We’re off duty, we’re finished, we’re shattered and we’ve learned loads. Its impossible to not learn if you’ve seen 31 attractions over 12,000 miles in 8 days. If you manage to not learn here, you shouldn’t be here in the first place. I’ll write out the full conclusions from my own viewpoint and get them on here in the next few days, but first, I’ll wrap up with the last few things we did, in our briefly hectic time in New York.
Having left the Museum of Natural History, we headed off to Seaport, on the east coast of the Island and underneath the Brooklyn Bridge. This is a brash, sprawling shopping and entertainment centre that few love, but hundreds still flock to, in order to shop, eat and drink.
This is NOT my scene at all, but it was another to see and tick off. Perhaps to ensure we don’t rip the heart out of the city of Nottingham by overdeveloping the riverside, when this is eventually done and turn it into a vile tourist mecca with shops and a distinct lack of character.
We did stop at a restaurant that looked okay and had the Arsenal game on (replayed in full, but time delayed by five hours) in the background. Being the cultural tourist that I am, this was as much of a draw as the view of the Brooklyn Bridge and the tall ships.
The food portions, were the most ludicrous yet. Being slightly healthy and wanting to avoid accusations of salad dodging, I went for a Caesar Salad with chicken, only to be presented with a family size bowl that had two chicken breasts in it and at least a cubic metre of lettuce. It was simply enormous. I’m not sure if I got much over half way through it before giving up and even leaving some of the chicken. You can see my choice of drink, to give me a real sense of home. I waddled back to the hotel to get ready for our night out.
When we got back to the hotel it was just turning dark and two doors away at a tiny cinema called the Sunshine Cinema, was Charlize Theron, who just happened to be premiering her new film ‘The Burning Plain’ in New York. Either that, or she was just hanging around our hotel, just hoping to get a glimpse of the Sheriff of Nottingham and his men.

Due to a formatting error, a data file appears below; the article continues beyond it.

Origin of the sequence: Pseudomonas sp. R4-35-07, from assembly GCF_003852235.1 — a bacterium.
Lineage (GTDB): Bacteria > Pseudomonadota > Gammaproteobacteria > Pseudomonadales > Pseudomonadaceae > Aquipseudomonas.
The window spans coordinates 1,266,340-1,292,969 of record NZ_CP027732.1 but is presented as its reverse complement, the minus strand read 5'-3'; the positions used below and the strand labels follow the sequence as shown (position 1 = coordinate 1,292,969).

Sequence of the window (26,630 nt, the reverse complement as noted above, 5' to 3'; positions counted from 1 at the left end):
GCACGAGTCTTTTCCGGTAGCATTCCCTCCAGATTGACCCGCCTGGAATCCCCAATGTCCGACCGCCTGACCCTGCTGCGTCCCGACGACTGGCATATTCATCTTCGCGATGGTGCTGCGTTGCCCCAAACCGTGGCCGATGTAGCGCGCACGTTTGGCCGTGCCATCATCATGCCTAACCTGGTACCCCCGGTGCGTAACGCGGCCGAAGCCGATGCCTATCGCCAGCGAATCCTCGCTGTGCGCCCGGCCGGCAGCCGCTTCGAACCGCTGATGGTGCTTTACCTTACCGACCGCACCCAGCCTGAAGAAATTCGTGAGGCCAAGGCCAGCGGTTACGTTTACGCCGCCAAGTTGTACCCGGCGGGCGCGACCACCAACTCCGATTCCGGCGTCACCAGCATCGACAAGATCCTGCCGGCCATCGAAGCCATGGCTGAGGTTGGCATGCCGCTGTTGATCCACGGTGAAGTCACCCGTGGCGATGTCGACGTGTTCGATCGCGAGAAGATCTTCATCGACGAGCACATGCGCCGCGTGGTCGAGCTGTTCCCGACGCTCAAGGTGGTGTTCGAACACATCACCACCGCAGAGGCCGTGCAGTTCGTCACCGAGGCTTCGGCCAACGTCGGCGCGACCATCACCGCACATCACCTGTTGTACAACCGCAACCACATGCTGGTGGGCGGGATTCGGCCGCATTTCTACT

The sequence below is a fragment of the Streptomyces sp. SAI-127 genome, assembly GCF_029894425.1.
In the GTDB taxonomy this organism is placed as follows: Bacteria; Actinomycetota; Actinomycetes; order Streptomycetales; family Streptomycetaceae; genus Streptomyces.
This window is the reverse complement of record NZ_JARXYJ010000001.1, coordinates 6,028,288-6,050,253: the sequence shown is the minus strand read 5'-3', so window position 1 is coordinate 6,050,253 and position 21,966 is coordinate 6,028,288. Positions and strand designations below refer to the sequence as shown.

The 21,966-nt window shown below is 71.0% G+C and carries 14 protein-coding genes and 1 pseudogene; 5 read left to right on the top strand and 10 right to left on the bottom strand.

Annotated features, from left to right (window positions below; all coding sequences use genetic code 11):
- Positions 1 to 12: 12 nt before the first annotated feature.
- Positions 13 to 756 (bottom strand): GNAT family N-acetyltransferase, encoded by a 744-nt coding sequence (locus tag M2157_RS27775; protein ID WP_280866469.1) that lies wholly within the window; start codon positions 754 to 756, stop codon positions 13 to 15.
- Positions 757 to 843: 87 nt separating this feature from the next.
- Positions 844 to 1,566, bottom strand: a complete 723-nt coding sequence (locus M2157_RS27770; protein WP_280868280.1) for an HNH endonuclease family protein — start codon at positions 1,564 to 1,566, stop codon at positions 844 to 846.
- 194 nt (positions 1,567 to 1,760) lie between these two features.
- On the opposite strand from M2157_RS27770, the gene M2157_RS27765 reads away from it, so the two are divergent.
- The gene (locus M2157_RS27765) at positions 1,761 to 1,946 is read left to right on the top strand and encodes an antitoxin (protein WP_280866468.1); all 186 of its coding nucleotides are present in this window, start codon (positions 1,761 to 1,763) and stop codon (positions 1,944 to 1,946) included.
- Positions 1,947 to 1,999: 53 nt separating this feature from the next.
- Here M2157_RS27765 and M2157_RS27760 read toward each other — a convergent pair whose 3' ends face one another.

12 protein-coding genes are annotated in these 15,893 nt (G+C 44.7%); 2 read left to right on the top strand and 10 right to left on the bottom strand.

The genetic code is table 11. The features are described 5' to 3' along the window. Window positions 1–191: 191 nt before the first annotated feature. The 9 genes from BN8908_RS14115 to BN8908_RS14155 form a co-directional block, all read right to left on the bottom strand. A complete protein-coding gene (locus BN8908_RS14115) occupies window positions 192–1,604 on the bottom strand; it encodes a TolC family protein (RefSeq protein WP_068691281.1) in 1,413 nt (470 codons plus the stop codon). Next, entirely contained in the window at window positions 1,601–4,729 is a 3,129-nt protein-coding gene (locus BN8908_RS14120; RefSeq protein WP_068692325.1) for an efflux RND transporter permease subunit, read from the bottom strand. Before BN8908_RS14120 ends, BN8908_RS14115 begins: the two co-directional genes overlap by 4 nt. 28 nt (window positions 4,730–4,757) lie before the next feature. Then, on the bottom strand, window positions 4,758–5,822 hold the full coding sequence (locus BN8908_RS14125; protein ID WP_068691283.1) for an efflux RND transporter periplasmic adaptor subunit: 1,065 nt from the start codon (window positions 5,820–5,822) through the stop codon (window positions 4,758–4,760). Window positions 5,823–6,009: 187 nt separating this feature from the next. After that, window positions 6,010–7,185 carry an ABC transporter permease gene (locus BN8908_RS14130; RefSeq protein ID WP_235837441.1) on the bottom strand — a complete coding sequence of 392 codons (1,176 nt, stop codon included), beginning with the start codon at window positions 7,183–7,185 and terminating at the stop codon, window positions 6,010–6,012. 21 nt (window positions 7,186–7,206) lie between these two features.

It was remarkably low key, with no red carpet, almost no Paparazzi (except Tim Garratt – who got this shot – Thanks Tim) and very few people hanging around. I didn’t bother staying to see her on the way out as we had a date with Little Boots at The Bowery Ballroom.
This is rated by many in the music industry as one of the best venues in the world and with a capacity of around 575, a superb sound system and a stage that allows everyone on the floor or the balcony to get a perfect view, I’m not surprised.
Victoria Christina Hesketh, or Little Boots by her stage name, was supported by two other bands, ‘The Plastiscines’ who I (with my feeble musical taste and knowledge) thought were ok and ‘Yes Giantess’ who I thought were great. I had chat with them afterwards and despite the fact they come from Boston, they were still prepared to speak to me (unlike many others of the fair city, after me upsetting them last week). They’re in UK on the NME tour soon, so if you get chance, go and see them and tell them I sent you.
Little Boots can really sing. Whether you like her music or not, listening to her live shows the power and range of her voice and how well received she was by the people of New York (and Nottingham).
Again, I have to thank Tim Garratt and his excellent photographic skills for the quality of this shot.
I also got to speak to her road manager and asked him about the tour. He described it as a mini tour, that was far more about PR than finances. Thinking about it logically, at only $15 a ticket and playing to only 500 odd people, they never had a chance of ever breaking even, but I’m sure the people adding images and videos to their Facebook and Bebo pages (and blogs like this) will help her profile no end.
Good luck to her. She is one hell of a live singer.
More later for my last day in the USA, taking in Liberty Island and a walk along Broadway.